In today's New York Times, reporters David Rohde and David Sanger published a retrospective overview of how the Bush administration has failed in Afghanistan. While the article contains no revelations to those following the issue closely, some parts of the account have not appeared in print in such a prominent place before. The article provides a comprehensive overview of how, in the words of the NYT's headline, "The 'Good War' Went Bad."
The record of misjudgments is as familiar as it is complete: believing that the quick collapse of the Taliban regime in late 2001 constituted a resounding "victory"; a refusal to enlarge the international security presence to secure the country; a failure to follow up on boastful talking points about a "Marshall Plan" for Afghanistan with any strategic planning, coordinated leadership, adequate funding, or effective implementation; neglect and denial for years of the Pakistan military's permissive (at best) attitude toward the Taliban leadership; and, like a shiny silk thread of failure woven through the entire fabric, the constant diversion of military, political, intelligence, economic, and leadership resources to Iraq. As news reporters, the authors decline to make the obvious observation: more attention and resources from this administration meant a more comprehensive and disastrous failure in Iraq than in Afghanistan.
The article neglects one important aspect of the Afghan effort -- the involvement of the United Nations, which the reporters do not even mention. Yet one of the major reasons for the limited successes in Afghanistan was precisely that, because of the low priority the administration assigned to it, it agreed to a recommendation from the State Department to empower the UN to take the lead in helping Afghans assemble a political transition. The UN organized and chaired the UN Talks on Afghanistan in Bonn that designed the transition, and it oversaw the Loya Jirgas (Grand Councils), constitutional process, elections, and adoption of the Afghanistan Compact, the successor to the Bonn Agreement, which the administration has unsuccessfully tried to copy in Iraq. It was the success of these UN political efforts as much as anything else that enabled the Bush administration to camouflage its strategic failure for so long. (Note: I have a personal bias in that I was involved in these UN efforts as an occasional adviser or consultant).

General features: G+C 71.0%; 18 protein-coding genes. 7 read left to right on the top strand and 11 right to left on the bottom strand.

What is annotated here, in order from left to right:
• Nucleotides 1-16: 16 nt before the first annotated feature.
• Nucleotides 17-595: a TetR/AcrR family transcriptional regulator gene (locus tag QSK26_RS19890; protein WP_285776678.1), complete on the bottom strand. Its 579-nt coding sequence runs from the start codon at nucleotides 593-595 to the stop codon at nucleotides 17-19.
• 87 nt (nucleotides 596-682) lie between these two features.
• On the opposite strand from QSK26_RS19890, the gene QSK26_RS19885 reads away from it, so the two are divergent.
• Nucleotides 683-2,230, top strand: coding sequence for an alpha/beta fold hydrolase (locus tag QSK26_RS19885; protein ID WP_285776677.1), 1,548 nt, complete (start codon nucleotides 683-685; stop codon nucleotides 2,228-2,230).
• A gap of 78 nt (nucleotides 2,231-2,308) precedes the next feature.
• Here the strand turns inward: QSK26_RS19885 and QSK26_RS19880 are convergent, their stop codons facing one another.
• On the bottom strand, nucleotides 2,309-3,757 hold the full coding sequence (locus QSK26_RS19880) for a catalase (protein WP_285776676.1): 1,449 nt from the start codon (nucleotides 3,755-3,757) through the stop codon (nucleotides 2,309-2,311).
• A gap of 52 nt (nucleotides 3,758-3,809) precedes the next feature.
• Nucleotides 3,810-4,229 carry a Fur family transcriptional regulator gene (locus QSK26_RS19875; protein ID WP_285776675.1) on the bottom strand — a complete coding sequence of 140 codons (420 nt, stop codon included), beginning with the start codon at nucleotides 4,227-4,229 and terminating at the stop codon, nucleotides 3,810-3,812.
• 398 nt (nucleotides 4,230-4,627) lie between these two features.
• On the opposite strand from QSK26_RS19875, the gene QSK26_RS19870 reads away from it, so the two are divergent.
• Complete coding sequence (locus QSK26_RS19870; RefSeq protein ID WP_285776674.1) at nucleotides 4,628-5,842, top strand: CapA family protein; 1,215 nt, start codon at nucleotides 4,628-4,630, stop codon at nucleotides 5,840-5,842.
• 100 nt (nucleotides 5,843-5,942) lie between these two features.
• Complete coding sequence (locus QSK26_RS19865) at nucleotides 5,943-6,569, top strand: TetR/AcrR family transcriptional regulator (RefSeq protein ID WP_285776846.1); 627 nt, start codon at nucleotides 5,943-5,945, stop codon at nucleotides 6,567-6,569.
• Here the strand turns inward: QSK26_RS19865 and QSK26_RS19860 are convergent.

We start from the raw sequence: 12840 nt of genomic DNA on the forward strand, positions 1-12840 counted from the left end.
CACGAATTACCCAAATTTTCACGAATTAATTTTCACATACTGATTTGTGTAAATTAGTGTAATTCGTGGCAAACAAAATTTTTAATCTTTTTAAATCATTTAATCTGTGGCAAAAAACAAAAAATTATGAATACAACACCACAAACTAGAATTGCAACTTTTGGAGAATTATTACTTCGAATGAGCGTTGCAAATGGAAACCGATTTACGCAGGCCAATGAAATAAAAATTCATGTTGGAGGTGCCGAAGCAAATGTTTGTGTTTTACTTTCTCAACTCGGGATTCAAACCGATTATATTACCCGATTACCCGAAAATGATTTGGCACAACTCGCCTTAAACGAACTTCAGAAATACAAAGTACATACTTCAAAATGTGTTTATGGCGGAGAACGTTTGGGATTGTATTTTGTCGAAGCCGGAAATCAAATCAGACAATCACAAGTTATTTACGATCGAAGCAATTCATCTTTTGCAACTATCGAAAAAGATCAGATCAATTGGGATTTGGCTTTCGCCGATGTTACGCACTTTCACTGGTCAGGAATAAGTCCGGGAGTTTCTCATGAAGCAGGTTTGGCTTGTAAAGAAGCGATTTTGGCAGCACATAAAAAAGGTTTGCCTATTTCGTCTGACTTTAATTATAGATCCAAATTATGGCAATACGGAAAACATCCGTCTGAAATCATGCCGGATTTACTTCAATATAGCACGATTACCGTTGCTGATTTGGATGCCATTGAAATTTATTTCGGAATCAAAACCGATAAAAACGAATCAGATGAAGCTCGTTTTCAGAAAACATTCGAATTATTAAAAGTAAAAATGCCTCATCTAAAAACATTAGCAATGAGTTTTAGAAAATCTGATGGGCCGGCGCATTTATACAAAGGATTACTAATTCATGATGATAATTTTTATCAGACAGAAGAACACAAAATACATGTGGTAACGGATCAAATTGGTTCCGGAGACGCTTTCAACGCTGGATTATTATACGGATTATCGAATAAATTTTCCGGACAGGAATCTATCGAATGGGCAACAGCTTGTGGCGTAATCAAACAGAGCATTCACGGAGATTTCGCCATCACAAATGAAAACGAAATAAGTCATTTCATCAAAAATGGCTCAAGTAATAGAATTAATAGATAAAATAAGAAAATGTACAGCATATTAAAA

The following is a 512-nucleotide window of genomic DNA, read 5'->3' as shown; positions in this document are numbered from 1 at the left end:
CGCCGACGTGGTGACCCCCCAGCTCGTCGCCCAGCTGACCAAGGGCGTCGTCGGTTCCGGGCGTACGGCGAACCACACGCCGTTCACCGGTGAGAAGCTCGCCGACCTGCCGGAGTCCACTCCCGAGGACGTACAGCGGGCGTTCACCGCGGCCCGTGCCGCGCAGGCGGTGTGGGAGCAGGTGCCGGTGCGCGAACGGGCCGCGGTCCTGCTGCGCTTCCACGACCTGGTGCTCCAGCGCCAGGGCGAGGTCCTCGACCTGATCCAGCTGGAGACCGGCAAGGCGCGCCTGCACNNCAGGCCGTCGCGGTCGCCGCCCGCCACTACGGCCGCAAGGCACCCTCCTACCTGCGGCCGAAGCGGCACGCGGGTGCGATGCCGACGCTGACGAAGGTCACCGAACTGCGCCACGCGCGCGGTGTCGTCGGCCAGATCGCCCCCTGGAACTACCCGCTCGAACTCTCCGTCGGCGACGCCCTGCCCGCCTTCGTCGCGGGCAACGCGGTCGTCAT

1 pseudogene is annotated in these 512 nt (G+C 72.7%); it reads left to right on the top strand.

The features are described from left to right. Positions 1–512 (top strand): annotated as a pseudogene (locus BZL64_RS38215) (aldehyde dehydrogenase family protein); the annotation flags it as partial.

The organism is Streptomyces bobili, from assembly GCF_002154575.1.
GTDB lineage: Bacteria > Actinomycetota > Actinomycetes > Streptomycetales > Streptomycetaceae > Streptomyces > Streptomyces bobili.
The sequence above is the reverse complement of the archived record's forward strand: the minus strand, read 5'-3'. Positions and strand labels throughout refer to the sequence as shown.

The article also catalogues the efforts of both military and diplomatic professionals and some political appointees (notably Zalmay Khalilzad) to change these policies. The willingness of all former US ambassadors and several former US and NATO military commanders to go on the record in the New York Times in criticism of the administration's policies indicates how general is now the recognition that US policies were wrong, both in allocating global priorities and in planning for Afghanistan.
What the article does not analyze is the strategic and ideological doctrines of the administration, and in particular its radical misunderstanding of the threat from al-Qaeda and the challenges in Afghanistan, that led to these policy failures. The administration has tried as usual to shift blame to others, by claiming that the non-US "lead nations" in security sector reform performed inadequately and that NATO troop contributors have placed too many limitations on their troops. While these charges contain elements of truth, they ignore that the flawed "lead-donor" system resulted from the Bush administration's ideologically motivated refusal in 2002 either to lead or authorize others (such as the UN) to lead a well-coordinated and resourced state-building effort.
Complaints about NATO troop contributors ignore the political reality that allies are reluctant to sacrifice their soldier's lives to a conflict greatly exacerbated by Washington's own mistakes. This same dynamic is being played out again as the administration pushes for a disastrous policy of accelerated poppy eradication, and allies whose troops may die in the resulting resistance push back.
In future posts I will analyze the failure of the US and other international actors to define goals and hence to design a strategy for Afghanistan. The failure to define what we are trying to accomplish or to analyze what it would require to accomplish it results in politically motivated talking points on "success" that consist mostly of lists of genuine but unsustainable achievements. This strategic failure, which, alas, goes far beyond the upper reaches of the Bush administration, has led to policies being enacted piecemeal on drugs, Pakistan, Iran, reconstruction/development, and the Taliban. I will analyze the concept of "success" in Afghanistan (is the glass half full or half empty, or what?) and each of these particular subjects in subsequent posts.